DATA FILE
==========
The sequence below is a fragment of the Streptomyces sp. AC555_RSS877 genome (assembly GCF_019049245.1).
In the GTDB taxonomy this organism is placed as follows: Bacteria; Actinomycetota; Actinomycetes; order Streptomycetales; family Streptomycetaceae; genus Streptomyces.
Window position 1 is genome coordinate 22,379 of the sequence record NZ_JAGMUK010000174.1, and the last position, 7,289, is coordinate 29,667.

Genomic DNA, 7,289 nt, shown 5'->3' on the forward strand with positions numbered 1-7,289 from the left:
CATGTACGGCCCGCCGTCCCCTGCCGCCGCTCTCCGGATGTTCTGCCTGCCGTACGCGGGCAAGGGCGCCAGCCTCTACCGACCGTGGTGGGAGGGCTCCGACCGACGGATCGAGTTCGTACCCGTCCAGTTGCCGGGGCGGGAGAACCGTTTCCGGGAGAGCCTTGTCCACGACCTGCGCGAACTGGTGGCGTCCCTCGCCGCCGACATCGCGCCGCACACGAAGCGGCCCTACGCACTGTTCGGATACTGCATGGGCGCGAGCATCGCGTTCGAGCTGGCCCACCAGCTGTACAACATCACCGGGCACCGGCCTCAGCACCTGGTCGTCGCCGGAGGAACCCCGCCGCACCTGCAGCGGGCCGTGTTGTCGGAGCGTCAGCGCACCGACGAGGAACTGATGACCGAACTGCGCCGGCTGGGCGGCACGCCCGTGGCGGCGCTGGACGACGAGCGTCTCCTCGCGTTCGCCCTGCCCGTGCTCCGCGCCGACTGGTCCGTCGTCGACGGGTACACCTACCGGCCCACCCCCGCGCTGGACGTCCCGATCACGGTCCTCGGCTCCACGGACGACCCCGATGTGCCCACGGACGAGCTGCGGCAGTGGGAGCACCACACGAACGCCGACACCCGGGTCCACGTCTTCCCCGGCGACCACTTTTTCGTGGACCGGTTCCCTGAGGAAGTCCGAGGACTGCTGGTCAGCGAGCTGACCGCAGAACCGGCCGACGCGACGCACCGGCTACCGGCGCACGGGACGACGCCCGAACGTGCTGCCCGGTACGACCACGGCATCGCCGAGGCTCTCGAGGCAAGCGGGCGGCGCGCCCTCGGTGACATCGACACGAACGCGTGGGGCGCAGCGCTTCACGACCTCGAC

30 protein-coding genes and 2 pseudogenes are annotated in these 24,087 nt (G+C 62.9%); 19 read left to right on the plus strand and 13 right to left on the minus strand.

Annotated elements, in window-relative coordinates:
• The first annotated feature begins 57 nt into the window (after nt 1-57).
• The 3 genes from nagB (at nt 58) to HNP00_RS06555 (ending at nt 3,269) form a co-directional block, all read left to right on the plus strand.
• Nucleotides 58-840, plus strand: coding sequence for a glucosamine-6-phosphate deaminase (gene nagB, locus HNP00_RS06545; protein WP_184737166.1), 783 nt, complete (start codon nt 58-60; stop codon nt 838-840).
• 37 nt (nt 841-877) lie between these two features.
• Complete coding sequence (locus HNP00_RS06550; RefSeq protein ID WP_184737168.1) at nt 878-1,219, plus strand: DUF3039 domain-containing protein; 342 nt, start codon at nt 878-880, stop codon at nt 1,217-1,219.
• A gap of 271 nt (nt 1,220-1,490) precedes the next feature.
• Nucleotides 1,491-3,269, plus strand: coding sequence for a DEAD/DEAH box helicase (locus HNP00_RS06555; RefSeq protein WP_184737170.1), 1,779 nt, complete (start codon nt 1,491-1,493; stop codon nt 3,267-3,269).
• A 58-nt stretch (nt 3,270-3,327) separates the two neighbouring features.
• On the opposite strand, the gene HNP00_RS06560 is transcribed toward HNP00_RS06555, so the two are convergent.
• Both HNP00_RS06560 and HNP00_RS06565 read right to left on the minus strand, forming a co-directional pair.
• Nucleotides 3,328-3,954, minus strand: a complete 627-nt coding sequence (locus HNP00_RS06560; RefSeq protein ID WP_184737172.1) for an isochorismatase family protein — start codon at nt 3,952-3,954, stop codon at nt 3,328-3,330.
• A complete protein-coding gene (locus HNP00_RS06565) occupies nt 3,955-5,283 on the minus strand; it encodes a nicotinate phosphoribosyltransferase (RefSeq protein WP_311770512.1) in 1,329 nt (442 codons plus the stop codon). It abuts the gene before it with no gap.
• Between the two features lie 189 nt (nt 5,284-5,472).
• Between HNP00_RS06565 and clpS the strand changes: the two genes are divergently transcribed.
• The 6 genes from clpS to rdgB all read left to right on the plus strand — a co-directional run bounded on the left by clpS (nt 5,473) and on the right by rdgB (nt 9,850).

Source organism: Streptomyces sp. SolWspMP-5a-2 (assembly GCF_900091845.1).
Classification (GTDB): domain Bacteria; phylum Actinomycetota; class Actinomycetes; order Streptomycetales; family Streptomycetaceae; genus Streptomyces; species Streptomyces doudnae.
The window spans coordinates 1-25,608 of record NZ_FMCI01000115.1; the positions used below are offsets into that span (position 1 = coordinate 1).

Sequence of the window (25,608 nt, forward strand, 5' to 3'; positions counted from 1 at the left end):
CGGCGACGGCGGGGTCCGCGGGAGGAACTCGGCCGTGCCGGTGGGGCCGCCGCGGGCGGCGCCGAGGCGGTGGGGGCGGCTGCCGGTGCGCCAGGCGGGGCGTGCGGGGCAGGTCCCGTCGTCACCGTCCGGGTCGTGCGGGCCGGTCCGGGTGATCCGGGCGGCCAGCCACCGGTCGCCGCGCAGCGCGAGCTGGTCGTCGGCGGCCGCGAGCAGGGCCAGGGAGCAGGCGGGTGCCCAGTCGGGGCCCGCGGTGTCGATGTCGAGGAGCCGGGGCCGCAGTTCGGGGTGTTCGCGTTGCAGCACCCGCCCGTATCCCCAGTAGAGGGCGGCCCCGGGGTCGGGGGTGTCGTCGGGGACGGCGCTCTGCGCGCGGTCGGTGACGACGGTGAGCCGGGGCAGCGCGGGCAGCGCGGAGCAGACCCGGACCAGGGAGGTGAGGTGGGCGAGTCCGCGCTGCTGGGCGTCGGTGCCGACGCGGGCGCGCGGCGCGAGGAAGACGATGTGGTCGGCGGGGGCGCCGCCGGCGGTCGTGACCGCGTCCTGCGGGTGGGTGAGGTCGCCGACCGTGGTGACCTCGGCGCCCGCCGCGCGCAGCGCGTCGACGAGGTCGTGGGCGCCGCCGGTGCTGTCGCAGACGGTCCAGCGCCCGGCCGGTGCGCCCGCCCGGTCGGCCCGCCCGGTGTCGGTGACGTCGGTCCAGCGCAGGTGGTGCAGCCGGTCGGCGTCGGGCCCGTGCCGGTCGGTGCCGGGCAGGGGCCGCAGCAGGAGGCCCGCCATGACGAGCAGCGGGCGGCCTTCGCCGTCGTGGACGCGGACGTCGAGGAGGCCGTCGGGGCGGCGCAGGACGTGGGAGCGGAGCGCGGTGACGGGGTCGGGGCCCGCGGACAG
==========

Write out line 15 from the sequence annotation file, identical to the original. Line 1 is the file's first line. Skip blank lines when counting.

• A 58-nt stretch (nt 3,270-3,327) separates the two neighbouring features.